Review by Derrick Carter
Running Time: 1 hour 40 minutes
MPAA Rating: R for Strong Bloody Violence, Language and some Sexuality/Nudity
Directed by: Xavier Gens
Written by: Skip Woods
Starring: Timothy Olyphant, Dougray Scott, Olga Kurylenko, Robert Knepper, Ulrich Thomsen, Henry Ian Cusick & James Faulkner
Movies based on video games don’t have a great reputation. That’s because what might work in a game doesn’t exactly work on the big screen where you don’t have the benefit of a controller. However, even though we have yet to see a truly fantastic video game movie, fans of certain properties still manage to get excited for upcoming adaptations. 2007’s HITMAN was no different. Back when it was coming out (I was still in high school and playing video games on a semi-regular basis), I remember being stoked out of my mind to see this movie. So Thanksgiving weekend, I went with a couple of friends to catch a double-feature of HITMAN and THE MIST (the latter being a far superior film). Our feelings on HITMAN were mixed. Years later, having all but forgotten the film and with an upcoming reboot (due out on August 21) on the way, I rewatched this cinematic HITMAN adaptation.
Meet Agent 47. He’s just your average workaholic who dresses nicely and constantly takes business trips to unique locations. However, 47 is slightly different from the average businessman. You see, he was bred from a young age by a mysterious organization to be a killer-for-hire. Said mysterious organization doesn’t exactly have any loyalties and 47 goes where the money pays. However, his latest assignment (the assassination of the Russian President) goes horribly awry. Despite apparently killing his target, it appears that there is something deeper and more mysterious going on. Agent 47 soon finds himself on the run with a damsel-in-distress in tow, while being hunted by an Interpol agent and his fellow assassins. Someone has put out a hit on our titular hitman, but who and for what purpose?
HITMAN was a video game primarily made up of different assassinations that you would complete. These assignments could take you through dangerous foreign countries or into the backyard of a suburbanite. Needless to say that there wasn’t necessarily a ton of story and that paid off in spades as you could just have fun completing dangerous tasks and being the bad guy. This movie attempts to inject a solid plot into the screenplay, one that can carry a film for just over 90 minutes. The end result is a convoluted conspiracy thriller that tries to function with an action movie mindset. That combination doesn’t exactly blend well, because the movie gets so weighed down by its conspiracy plotline that it constantly forgets to indulge the mayhem and bloodshed (part of what made the games so fun).
Though he’s become known for much bigger things since this film (cough, JUSTIFIED, cough), Timothy Olyphant is an okay anti-hero. He’s supposedly playing an emotionless shell of a human being (as one might be…especially if they were trained to be a contract killer from birth), but is more of an action hero as opposed to an intimidating assassin turned reluctant good guy. I can’t fault Olyphant too much for this, seeing as he isn’t exactly given a workable script or memorable dialogue. Dougray Scott is enjoyable as an Interpol agent, but his character proves to be utterly useless with the sole exception of padding out the running time a little more. The only other stand-out face/character of the cast comes in Olga Kurylenko as the damsel-of-distress in tow. It’s a bit odd that she’s essentially playing a Bond girl in a non-Bond film…and then went on to play a Bond girl in QUANTUM OF SOLACE…and then played another Bond girl in the non-Bond NOVEMBER MAN. There’s a bit of typecasting going on in her career, but she fits well into the role and makes the most she can of the overly familiar material.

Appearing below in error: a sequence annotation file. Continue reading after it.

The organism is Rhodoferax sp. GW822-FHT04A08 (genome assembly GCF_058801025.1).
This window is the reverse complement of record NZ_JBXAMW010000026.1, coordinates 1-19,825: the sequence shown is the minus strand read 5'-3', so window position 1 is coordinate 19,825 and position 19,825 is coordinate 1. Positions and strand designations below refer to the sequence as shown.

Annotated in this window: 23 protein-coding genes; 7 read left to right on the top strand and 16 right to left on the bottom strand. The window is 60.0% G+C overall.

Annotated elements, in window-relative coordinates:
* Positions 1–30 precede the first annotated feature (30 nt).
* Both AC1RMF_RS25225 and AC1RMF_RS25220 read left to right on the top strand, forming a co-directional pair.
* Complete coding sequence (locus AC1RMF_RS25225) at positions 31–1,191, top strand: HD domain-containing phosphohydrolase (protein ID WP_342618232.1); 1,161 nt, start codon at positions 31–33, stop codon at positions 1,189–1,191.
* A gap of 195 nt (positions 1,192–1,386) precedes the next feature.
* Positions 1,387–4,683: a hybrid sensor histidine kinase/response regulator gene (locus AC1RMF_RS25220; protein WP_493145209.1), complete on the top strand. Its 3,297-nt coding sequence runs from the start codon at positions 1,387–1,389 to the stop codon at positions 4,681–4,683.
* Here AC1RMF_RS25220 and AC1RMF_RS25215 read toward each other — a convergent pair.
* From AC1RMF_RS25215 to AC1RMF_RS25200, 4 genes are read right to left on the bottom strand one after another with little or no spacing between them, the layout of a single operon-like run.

The quality of the visuals varies from scene to scene. While the beautiful locations are cool to look at, the camera too constantly flirts with shaky-cam, unnecessary flash-cuts, and forced slow motion. There are times and places to implement each of these techniques, but we don’t need to see Agent 47 pulling a pair of guns out of an ice chest in slow motion. Maybe, the shootout afterwards, but not necessarily the act of pulling the concealed weapons out. Much like the video games it’s based on, HITMAN has some graphic violence (blood spraying everywhere and even a few decapitated limbs). However, a movie titled HITMAN should definitely have more than three notable action scenes. The script gets so bogged down with its conspiracy thriller angle that I counted three memorable action scenes in total (two of which are wonderfully executed). My favorite moment has Agent 47 facing off against other hitmen aboard an abandoned subway train. From the trailer alone, it looks as if the upcoming reboot HITMAN: AGENT 47 has fixed the issue of minimal chaos and pandemonium (maybe becoming a little too ridiculous in the process).
HITMAN is far from the worst video game movie that I’ve seen, but it’s a definite let-down from the source material. If you go into HITMAN expecting an action-packed thriller spanning across multiple countries, you’ll be disappointed as the movie doesn’t have more than three action scenes in the space of over 90 minutes. The performances are alright given the cliché-ridden storyline and the over-stylized flare (slow motion, flashes, and shaky-cam) can reach annoying degrees. However, the film looks good for the most part and isn’t necessarily infuriatingly bad. The two stand-out action sequences (not counting a lackluster final showdown) reveal how cool this whole damn film might have been if it had a better screenplay. As a whole, HITMAN is a strictly middle-of-the-road affair.